ARTICLE 19’s Brazil and South America office has been invited to join Brazil’s Council for Transparency, Integrity and Combating Corruption, which was established at a formal event on 16 May.
The body, which is linked to the Office of the Comptroller General, will be tasked with bringing in measures to improve and promote policies and strategies to combat corruption; monitor and supervise how public resources are distributed and applied; promote and support open government, transparency and access to public information; and foster integrity in both the public and private spheres.
ARTICLE 19 was appointed to the Council, along with 29 other civil society organisations. Representatives from the Office of the Comptroller General and the Office of the Federal Attorney will also be members, as will representatives from numerous ministries: Development, Industry, Commerce and Services; Human Rights and Citizenship; Finance; Management and Innovation in Public Services; and Justice and Public Security among them. The Public Ethics Commission will also be represented.
Anniversary of the Access to Information Law’s introduction
The creation of the Council is part of a series of actions linked to the 11-year anniversary of the introduction of Brazil’s Access to Information Law (LAI), which was celebrated on Tuesday, 16 May in a ceremony hosted by the Office of the Comptroller General in Brasilia.
The new initiatives were launched at an event entitled ‘Transparency and Access to Information: Challenges for a new Decade’, which the President of the Republic, Luiz Inácio Lula da Silva, attended, along with the Minister of the Office of the Comptroller General (CGU), Vinícius de Carvalho. Denise Dora, executive director for ARTIGO 19, ARTICLE 19’s Brazil and South America office, also sat at the inaugural table, and spoke about the landmark move to approve and pass the Access to Information Law and the National Truth Commission in 2011. ‘Already at that moment, the construction of the approval process of the LAI became an international reference, because it used the model law of the OAS [Organization of American States] and was recognised in many places in the world as a fundamental reference to constitute the infrastructure of access to information in the country.’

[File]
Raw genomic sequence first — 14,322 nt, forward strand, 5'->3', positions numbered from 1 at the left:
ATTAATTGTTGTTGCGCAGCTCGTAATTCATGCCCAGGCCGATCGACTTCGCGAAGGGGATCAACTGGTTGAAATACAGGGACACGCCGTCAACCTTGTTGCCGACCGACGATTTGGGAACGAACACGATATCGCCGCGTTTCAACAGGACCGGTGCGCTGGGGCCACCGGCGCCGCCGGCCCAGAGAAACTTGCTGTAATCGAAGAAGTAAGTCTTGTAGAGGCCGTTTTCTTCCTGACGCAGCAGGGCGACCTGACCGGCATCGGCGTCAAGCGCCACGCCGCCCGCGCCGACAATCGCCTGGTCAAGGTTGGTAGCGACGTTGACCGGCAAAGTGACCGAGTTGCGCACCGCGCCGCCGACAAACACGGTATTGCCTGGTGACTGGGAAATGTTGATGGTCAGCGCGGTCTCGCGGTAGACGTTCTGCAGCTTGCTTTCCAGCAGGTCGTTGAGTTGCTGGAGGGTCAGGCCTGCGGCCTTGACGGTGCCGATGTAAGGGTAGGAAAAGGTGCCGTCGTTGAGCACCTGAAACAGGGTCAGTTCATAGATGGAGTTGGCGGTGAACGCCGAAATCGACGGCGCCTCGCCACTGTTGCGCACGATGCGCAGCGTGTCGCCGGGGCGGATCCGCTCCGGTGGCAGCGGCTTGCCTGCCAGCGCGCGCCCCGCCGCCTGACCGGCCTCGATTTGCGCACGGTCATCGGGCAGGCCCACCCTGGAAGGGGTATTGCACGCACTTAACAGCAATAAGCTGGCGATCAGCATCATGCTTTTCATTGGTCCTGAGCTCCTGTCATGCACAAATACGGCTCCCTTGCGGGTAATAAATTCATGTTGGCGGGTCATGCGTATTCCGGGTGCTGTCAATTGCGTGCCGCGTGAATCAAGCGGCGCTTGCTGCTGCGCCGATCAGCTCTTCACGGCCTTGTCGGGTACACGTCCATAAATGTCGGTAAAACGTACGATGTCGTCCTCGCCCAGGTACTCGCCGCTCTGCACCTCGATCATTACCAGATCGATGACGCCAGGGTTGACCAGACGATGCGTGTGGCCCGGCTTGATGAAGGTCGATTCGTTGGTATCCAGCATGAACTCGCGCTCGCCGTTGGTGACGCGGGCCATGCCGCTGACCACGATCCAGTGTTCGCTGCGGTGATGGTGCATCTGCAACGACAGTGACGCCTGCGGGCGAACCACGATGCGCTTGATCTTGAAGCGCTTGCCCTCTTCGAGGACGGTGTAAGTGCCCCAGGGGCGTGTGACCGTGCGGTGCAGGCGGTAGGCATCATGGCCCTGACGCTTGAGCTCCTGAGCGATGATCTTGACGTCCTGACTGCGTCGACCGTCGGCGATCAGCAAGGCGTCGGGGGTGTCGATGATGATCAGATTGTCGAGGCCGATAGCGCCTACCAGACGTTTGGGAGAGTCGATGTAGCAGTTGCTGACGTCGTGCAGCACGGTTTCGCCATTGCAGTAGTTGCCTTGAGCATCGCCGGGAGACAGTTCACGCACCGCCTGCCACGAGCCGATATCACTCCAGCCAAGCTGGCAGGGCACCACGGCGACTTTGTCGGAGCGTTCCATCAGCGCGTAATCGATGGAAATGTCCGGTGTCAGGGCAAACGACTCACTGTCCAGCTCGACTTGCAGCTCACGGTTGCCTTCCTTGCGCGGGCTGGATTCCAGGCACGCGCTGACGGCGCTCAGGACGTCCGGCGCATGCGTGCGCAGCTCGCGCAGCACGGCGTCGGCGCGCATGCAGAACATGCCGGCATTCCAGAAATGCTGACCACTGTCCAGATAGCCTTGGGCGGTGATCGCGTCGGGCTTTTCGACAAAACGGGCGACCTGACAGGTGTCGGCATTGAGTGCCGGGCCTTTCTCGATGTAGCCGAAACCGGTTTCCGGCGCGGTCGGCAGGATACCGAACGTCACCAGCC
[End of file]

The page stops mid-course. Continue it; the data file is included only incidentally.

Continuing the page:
President Lula also highlighted the important role transparency plays in facilitating effective public management. ‘Celebrating 11 years of LAI means celebrating the light that shines in life and prevents the State from ills,’ he said. ‘It is a reaffirmation that all of society has the right to see clearly what the shadow of authoritarianism and technocracy want to hide.’
Denise Dora said the creation of the council would have long-term impact and help shape a bright future for Brazil.
‘Today we are here not only celebrating the anniversary of LAI, but this moment – in which information is treated as the indispensable human right that it is,’ she said.
The Office of the Comptroller-General provided information for this statement.